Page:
Clive Bell


232 printed pages
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  • Edwin Barahonahas quoted4 years ago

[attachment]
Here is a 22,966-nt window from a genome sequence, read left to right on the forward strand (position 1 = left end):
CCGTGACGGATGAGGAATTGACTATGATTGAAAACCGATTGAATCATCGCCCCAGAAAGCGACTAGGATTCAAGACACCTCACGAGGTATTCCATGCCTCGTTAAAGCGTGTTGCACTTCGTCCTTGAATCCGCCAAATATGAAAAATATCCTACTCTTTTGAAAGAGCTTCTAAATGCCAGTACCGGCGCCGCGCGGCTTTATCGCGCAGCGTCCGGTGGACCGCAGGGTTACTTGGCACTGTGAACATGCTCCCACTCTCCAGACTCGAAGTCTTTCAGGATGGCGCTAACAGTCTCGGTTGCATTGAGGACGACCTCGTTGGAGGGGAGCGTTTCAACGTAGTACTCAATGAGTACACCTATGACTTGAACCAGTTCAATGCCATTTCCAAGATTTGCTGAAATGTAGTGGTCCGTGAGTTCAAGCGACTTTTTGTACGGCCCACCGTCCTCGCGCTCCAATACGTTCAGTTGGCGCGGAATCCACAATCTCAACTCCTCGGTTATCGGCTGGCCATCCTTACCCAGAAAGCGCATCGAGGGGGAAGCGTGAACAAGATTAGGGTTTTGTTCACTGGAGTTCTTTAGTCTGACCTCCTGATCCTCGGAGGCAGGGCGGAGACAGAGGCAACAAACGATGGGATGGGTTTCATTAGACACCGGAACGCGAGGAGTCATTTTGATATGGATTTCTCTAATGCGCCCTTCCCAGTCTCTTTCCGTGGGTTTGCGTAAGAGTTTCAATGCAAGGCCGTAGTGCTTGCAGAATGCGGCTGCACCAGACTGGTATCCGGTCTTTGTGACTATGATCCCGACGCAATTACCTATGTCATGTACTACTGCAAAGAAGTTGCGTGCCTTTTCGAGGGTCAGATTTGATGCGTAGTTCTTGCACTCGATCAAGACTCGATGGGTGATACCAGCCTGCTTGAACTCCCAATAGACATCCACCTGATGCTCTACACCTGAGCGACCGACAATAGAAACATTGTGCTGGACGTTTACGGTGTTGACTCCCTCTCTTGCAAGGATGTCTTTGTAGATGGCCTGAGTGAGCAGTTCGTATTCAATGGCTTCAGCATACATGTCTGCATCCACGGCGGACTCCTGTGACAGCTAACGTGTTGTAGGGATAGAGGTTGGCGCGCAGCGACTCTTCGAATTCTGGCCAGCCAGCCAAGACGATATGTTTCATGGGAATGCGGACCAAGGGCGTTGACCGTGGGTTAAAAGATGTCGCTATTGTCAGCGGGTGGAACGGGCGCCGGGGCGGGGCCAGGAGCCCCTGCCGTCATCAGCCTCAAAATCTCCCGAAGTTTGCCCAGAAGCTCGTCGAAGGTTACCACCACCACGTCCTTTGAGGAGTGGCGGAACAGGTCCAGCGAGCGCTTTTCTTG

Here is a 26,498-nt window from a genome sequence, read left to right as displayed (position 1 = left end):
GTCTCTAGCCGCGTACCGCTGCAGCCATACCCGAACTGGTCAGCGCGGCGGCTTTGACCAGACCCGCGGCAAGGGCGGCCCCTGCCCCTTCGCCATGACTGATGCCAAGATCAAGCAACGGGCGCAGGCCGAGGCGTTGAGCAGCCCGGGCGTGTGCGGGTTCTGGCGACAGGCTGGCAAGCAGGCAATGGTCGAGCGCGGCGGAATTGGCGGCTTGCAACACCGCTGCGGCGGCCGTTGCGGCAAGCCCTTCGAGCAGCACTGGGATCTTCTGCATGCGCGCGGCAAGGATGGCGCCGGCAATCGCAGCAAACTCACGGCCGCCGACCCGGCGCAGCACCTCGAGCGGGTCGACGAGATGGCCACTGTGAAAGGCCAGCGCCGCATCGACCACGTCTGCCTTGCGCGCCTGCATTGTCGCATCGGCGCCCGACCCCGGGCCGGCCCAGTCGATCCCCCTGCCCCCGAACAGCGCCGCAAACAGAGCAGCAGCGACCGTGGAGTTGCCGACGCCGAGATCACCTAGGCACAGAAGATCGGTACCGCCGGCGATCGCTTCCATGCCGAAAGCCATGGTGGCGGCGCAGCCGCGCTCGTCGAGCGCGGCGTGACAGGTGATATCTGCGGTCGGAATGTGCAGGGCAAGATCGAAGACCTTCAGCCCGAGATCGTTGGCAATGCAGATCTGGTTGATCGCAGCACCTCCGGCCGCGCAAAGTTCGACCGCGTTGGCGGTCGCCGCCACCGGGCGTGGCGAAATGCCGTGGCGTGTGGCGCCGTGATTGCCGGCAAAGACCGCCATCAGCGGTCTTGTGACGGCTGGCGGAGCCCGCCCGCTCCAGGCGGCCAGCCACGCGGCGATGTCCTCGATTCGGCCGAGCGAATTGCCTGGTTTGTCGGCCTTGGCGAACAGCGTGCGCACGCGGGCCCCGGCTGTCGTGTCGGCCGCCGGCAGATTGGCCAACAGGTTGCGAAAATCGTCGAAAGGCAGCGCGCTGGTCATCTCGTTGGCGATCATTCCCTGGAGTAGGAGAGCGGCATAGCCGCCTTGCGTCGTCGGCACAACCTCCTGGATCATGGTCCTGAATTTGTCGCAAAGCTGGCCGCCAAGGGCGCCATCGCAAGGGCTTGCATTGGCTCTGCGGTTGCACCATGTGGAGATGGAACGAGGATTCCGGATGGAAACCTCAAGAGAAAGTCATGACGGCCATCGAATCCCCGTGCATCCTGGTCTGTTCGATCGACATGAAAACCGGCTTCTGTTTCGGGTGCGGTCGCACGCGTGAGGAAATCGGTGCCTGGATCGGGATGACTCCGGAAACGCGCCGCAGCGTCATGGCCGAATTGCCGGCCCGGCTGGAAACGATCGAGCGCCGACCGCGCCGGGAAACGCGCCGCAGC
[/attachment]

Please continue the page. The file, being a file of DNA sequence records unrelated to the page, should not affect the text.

To evoke the emotions of life he must use representation. Thus a man will paint an execution, and, fearing to miss with his first barrel of significant form, will try to hit with his second by raising an emotion of fear or pity. But if in the artist an inclination to play upon the emotions of life is often the sign of a flickering inspiration, in the spectator a tendency to seek, behind form, the emotions of life is a sign of defective sensibility always. It means that his aesthetic emotions are weak or, at any rate, imperfect. Before a work of art people who feel little or no emotion for pure form find themselves at a loss.

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